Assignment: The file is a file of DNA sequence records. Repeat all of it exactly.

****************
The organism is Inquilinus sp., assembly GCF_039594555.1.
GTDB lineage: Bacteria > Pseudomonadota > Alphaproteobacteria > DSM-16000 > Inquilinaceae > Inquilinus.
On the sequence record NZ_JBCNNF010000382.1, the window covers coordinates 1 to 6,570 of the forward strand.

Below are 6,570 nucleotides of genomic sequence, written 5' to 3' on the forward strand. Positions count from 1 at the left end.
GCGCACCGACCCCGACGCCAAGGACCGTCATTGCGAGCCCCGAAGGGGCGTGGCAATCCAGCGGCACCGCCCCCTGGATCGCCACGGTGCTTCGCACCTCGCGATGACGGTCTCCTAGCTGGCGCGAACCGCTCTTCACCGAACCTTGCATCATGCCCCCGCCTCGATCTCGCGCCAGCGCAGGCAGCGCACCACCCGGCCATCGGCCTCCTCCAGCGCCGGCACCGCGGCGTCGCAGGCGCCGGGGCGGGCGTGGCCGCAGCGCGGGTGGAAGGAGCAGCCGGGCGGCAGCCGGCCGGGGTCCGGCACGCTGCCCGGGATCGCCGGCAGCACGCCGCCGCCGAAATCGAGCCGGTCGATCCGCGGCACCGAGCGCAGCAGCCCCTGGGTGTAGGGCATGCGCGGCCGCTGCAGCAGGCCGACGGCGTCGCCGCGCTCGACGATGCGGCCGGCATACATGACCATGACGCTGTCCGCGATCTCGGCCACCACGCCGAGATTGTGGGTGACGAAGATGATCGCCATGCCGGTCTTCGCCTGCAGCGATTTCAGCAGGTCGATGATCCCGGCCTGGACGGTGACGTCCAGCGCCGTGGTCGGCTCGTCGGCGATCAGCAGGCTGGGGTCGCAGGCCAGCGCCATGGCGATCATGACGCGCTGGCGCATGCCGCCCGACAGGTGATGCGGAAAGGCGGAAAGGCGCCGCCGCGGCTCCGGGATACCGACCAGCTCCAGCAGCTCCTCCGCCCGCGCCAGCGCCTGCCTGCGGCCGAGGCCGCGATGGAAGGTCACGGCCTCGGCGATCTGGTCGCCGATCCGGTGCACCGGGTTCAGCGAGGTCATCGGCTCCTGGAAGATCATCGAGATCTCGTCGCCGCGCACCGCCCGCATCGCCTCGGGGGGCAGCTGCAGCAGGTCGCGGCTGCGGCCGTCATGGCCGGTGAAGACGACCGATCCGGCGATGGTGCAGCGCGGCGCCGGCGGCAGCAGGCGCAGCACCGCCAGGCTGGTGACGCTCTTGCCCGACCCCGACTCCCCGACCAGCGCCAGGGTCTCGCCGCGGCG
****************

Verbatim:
The organism is Inquilinus sp., assembly GCF_039594555.1.
GTDB lineage: Bacteria > Pseudomonadota > Alphaproteobacteria > DSM-16000 > Inquilinaceae > Inquilinus.
On the sequence record NZ_JBCNNF010000382.1, the window covers coordinates 1 to 6,570 of the forward strand.

Below are 6,570 nucleotides of genomic sequence, written 5' to 3' on the forward strand. Positions count from 1 at the left end.
GCGCACCGACCCCGACGCCAAGGACCGTCATTGCGAGCCCCGAAGGGGCGTGGCAATCCAGCGGCACCGCCCCCTGGATCGCCACGGTGCTTCGCACCTCGCGATGACGGTCTCCTAGCTGGCGCGAACCGCTCTTCACCGAACCTTGCATCATGCCCCCGCCTCGATCTCGCGCCAGCGCAGGCAGCGCACCACCCGGCCATCGGCCTCCTCCAGCGCCGGCACCGCGGCGTCGCAGGCGCCGGGGCGGGCGTGGCCGCAGCGCGGGTGGAAGGAGCAGCCGGGCGGCAGCCGGCCGGGGTCCGGCACGCTGCCCGGGATCGCCGGCAGCACGCCGCCGCCGAAATCGAGCCGGTCGATCCGCGGCACCGAGCGCAGCAGCCCCTGGGTGTAGGGCATGCGCGGCCGCTGCAGCAGGCCGACGGCGTCGCCGCGCTCGACGATGCGGCCGGCATACATGACCATGACGCTGTCCGCGATCTCGGCCACCACGCCGAGATTGTGGGTGACGAAGATGATCGCCATGCCGGTCTTCGCCTGCAGCGATTTCAGCAGGTCGATGATCCCGGCCTGGACGGTGACGTCCAGCGCCGTGGTCGGCTCGTCGGCGATCAGCAGGCTGGGGTCGCAGGCCAGCGCCATGGCGATCATGACGCGCTGGCGCATGCCGCCCGACAGGTGATGCGGAAAGGCGGAAAGGCGCCGCCGCGGCTCCGGGATACCGACCAGCTCCAGCAGCTCCTCCGCCCGCGCCAGCGCCTGCCTGCGGCCGAGGCCGCGATGGAAGGTCACGGCCTCGGCGATCTGGTCGCCGATCCGGTGCACCGGGTTCAGCGAGGTCATCGGCTCCTGGAAGATCATCGAGATCTCGTCGCCGCGCACCGCCCGCATCGCCTCGGGGGGCAGCTGCAGCAGGTCGCGGCTGCGGCCGTCATGGCCGGTGAAGACGACCGATCCGGCGATGGTGCAGCGCGGCGCCGGCGGCAGCAGGCGCAGCACCGCCAGGCTGGTGACGCTCTTGCCCGACCCCGACTCCCCGACCAGCGCCAGGGTCTCGCCGCGGCG